WASP Live at The House of Culture, Helsinki, FINLAND

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 24.9 2006

Live at House of Culture, Helsinki FINLAND


Blackie Lawless formed WASP in the early eighties with Randy Piper, Chris Holmes, and Tony Richards. The band’s first EP, “Animal “F*** Like A Beast,” was released in 1983, and it was an instant success worldwide. The band established a reputation as a ferocious live act, thanks to having naked beauties in a torture rack on stage and throwing raw meat into the audience during the show. The self-titled debut album included such classics as “I Wanna Be Somebody,” “L.O.V.E Machine,” “Sleeping In The Fire,” and “Hellion,” which all are true heavy metal classics. In the following years, the band released the albums “The Last Command,” “Inside The Electric Circus,” and “Headless Children” before they went on hiatus around 1990. “The Crimson Idol” was released in 1993, with Blackie being the only original member. 1997 saw the release of “K.F.D” and a brief reunion with Chris Holmes. Since then, WASP has released two live albums, five studio albums and has been almost constantly on tour. Although their record sales are far from the glory days, people still are interested to see them play live. Tonight’s show at House of Culture was sold out with 1500 tickets, and on the current tour, the band sold almost 6000 tickets in Finland.


Before the show Blackie did a brief press conference concerning the band’s current activities, future plans, and some other various topics like the politics of the U.S. There was not much news there. The new album will be called “Dominator,” It should be out at the end of November. Album will include nine songs. Two of them are cover songs, Deep Purple’s “Burn,” and some CCR track, and it will be a kind of theme album in a vein of early WASP albums. When he was asked about the constant lineup changes, he said that the new lineup is working perfectly, and finally, he has found a group of people willing to work entirely for the band. He also said that lineup changes have not been constant, and he’s been lucky when he only has had quite a few, less than ten, member changes in the band when there are bands like Molly Hatchett with much more changes in the band. When one of the reporters asked about vicious rumors concerning his state of health, Blackie answered that the person who is spreading these rumors would face serious problems if he learned who it has been. I don’t wonder why it wasn’t too long when one rumor said that Blackie was found dead after the car crash. Because the rest of the press was all about President Bush and his politics, I’ll skip that section over.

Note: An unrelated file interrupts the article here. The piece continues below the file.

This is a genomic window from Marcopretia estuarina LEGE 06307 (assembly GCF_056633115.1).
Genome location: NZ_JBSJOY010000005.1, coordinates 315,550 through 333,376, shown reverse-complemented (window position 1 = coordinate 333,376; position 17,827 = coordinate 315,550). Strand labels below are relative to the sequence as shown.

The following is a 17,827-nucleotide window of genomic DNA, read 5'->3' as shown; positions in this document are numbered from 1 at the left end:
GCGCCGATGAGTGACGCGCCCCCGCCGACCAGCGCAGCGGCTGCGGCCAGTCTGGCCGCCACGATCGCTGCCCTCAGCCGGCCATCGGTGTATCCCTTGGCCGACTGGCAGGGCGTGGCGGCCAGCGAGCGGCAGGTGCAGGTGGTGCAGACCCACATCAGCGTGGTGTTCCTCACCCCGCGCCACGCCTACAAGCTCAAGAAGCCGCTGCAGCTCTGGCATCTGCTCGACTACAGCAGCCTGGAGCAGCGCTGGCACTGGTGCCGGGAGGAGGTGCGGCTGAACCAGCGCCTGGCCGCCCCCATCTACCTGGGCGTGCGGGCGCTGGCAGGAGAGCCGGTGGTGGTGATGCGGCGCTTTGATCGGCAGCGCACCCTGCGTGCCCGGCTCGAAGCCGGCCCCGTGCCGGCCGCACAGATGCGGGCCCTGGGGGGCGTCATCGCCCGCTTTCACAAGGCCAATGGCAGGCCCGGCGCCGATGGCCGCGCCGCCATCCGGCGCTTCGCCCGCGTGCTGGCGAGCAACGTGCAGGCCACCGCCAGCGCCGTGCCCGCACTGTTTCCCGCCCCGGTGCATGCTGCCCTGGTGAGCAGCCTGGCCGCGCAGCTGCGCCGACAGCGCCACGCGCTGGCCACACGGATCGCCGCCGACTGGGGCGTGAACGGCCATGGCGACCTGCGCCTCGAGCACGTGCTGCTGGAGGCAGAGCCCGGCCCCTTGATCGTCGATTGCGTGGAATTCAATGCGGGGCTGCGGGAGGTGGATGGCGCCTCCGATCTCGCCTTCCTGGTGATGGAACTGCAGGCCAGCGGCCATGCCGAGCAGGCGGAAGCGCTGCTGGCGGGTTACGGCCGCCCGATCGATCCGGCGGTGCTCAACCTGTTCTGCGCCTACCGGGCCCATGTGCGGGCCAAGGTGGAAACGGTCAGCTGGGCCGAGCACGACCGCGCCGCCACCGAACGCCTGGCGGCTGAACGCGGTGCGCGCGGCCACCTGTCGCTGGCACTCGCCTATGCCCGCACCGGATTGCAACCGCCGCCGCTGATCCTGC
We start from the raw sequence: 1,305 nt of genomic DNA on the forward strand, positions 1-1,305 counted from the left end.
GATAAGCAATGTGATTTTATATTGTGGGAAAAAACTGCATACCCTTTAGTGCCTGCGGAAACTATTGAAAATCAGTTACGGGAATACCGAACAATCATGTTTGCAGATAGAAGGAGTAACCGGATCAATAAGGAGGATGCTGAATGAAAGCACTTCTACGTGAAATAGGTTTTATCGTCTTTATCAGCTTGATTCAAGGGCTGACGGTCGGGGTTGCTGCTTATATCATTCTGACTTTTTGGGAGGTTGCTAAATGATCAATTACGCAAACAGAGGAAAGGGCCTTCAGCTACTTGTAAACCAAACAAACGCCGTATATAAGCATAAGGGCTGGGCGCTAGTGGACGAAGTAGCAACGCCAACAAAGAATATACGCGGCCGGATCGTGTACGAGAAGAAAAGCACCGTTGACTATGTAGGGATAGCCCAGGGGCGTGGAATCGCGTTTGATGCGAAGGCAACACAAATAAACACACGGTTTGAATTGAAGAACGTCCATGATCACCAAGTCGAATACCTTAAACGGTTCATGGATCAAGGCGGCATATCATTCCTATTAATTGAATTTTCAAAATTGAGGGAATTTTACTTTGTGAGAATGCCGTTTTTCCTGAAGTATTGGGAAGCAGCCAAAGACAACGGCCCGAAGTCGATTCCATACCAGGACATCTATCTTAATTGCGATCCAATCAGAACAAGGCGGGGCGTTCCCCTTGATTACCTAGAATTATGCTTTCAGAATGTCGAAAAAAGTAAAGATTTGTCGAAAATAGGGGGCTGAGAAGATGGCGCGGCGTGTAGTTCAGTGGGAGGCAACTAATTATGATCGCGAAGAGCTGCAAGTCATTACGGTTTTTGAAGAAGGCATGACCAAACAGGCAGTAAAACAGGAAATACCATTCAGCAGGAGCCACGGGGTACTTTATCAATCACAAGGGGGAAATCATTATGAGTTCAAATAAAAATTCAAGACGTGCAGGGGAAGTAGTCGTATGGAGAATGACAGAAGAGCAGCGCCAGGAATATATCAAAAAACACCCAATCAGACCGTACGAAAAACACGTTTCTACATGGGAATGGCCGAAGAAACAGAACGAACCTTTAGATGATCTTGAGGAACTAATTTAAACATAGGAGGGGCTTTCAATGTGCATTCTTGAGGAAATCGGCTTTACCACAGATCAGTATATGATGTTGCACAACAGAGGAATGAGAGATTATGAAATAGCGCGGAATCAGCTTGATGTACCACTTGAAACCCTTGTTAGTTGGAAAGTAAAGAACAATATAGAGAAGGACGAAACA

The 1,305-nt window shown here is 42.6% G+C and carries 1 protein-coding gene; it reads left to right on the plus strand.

I also skipped both support bands, and just five minutes before the showtime, I went into the arena. The show started with an already familiar medley of “On Your Knees” and “You Hate to Love Me,” but this time, the latter was played almost entirely, slightly different from past shows. “L.O.V.E Machine” was played next, and it sounded as great as always. At the end of the song, Blackie climbed on his famous skull microphone stand and dangled back and forth with it. That looked pretty cool and for, and it seemed to help the audience give out their best for the band. Rarely played mid-tempo rocker “Widowmaker” was a minor low point, but the following “power ballad “Sleeping In the Fire” set the audience literally on fire while there was plenty of lighters shining on the air.